This is a post from my blog, which I have long since stopped maintaining. The page has been preserved in case its content is of any interest. Please go back to the homepage to see the current contents of this site.
Now that our son is getting older, it’s inevitable that his computer use is no longer closely scrutinised — we no longer need to be hanging over his shoulder, showing him what to click on.
Although his web browsing habits run only as far as Planet Minecraft and whatever flash game they’re currently peddling on the Disney Channel, the convenience of App Stores means that he has thousands of poorly-made and wholly inappropriate games available at the click of a mouse. It’s time for something I hoped we wouldn’t have to use — parental controls.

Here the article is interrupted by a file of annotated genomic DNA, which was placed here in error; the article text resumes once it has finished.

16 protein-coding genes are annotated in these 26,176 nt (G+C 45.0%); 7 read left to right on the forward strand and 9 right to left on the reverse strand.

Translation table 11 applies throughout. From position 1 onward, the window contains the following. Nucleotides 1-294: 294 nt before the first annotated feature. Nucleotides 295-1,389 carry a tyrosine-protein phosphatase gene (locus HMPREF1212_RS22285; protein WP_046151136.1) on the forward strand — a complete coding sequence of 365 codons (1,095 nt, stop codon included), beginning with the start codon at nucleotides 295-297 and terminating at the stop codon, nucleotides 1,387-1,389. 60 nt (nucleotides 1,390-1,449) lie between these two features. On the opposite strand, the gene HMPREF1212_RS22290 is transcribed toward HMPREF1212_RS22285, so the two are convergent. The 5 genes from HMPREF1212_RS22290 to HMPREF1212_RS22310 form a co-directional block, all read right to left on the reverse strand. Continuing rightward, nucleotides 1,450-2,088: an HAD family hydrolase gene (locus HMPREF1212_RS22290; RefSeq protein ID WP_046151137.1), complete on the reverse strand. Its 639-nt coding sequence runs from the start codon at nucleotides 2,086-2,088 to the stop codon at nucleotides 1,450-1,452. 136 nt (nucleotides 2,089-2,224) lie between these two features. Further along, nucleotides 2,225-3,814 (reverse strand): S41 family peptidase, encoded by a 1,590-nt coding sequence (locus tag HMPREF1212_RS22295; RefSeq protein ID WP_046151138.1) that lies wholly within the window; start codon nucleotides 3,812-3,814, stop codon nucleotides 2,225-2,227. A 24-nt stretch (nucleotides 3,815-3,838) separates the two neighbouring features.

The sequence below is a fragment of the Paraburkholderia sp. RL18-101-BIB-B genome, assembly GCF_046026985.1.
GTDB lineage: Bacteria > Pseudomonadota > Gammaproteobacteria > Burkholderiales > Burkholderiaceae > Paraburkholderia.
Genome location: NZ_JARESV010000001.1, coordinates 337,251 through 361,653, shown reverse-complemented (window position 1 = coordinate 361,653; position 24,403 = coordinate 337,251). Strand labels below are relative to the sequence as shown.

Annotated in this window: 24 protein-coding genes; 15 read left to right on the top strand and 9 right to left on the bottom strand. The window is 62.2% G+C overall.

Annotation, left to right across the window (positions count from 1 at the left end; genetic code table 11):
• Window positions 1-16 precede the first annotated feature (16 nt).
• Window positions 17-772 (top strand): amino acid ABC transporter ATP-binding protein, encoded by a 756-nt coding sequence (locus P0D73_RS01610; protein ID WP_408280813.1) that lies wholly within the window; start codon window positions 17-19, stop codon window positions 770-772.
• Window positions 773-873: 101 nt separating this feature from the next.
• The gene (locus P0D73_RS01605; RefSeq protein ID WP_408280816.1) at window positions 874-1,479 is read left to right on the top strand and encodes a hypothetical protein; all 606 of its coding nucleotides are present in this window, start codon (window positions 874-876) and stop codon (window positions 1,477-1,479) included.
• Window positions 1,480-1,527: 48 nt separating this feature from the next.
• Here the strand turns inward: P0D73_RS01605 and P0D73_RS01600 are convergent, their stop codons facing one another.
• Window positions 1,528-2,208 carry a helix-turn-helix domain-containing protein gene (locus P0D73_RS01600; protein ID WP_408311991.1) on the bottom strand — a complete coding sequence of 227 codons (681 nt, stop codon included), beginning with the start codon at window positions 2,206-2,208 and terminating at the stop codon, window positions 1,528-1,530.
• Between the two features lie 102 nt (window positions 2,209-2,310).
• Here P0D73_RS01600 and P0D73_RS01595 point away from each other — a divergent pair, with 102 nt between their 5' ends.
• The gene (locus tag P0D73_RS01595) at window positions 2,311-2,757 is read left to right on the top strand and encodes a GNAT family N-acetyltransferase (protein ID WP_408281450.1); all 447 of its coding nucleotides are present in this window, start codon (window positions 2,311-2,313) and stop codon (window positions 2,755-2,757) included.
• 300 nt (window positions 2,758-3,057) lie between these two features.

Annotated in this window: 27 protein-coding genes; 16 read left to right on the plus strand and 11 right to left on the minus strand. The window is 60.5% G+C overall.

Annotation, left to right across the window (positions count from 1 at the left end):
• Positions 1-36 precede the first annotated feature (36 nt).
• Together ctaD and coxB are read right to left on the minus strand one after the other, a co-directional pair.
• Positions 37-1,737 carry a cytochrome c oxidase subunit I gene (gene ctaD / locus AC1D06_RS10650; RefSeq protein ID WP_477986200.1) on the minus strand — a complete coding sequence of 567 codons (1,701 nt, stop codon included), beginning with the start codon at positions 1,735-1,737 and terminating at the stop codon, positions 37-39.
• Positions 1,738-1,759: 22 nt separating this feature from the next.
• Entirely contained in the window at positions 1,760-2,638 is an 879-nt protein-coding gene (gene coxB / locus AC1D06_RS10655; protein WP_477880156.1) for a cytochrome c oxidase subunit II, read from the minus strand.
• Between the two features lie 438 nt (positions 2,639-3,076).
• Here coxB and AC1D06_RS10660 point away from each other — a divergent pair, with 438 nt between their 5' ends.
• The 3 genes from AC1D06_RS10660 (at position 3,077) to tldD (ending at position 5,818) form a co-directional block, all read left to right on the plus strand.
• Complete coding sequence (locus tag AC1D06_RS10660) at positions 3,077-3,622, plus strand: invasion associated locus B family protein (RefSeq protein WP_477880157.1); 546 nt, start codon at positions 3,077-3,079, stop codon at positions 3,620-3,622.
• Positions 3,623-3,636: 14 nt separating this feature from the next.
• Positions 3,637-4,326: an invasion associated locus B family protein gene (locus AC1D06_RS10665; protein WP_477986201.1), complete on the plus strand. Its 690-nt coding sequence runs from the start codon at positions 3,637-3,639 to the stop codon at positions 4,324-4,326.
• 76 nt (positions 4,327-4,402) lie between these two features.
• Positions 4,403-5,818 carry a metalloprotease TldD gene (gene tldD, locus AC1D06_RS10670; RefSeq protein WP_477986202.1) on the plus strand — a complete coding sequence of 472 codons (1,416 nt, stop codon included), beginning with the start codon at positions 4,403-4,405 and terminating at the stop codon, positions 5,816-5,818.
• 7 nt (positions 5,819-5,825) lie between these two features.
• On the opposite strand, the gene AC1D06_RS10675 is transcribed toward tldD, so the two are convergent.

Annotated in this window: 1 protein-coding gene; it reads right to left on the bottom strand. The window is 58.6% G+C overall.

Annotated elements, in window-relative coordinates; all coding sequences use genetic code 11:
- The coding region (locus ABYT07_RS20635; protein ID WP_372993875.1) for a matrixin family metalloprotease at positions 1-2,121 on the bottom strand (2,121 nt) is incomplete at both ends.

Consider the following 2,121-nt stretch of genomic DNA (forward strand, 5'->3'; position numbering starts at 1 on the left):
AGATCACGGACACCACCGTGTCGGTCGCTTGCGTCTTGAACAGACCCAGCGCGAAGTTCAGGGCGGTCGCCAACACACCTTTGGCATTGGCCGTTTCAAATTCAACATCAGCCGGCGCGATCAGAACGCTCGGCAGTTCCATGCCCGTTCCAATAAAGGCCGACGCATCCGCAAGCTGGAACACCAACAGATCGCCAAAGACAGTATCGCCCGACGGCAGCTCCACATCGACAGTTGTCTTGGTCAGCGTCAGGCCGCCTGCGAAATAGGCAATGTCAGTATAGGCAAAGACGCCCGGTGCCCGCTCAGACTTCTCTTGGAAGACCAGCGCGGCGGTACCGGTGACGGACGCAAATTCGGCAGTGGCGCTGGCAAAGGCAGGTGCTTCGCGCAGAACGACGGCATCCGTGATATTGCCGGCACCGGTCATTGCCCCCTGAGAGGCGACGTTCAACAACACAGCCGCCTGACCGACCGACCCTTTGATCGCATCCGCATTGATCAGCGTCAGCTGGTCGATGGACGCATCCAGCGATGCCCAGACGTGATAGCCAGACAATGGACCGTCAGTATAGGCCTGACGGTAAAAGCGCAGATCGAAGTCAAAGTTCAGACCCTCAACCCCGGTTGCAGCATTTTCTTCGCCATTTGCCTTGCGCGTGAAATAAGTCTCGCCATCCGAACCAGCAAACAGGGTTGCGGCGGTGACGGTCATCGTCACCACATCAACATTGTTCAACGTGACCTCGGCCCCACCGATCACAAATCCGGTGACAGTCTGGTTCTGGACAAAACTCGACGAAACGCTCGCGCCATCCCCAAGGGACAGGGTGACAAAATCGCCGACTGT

I think we have a five-year window at most between enabling them and him discovering proxies, live CD operating systems or that the administrator password is an easily brute-forceable dictionary word.
But even now, they’re a long way from being useful. We initially decided that “12+” was a reasonable setting for the level of control, since Microsoft already considers most of the games he plays to be rated 12. But the user-supplied ratings of games in the App Store make it all kind of pointless. Here’s MSN Sport, rated 16+ in case it contains some truly horrible material, like American Football.
And the much more wholesome Zombie Sniper 3D (“Beautiful 3D visuals!”), rated 12+.
I suppose that no matter how hard the providers try, parental controls never will be a substitute for being there, checking things out; actual parenting.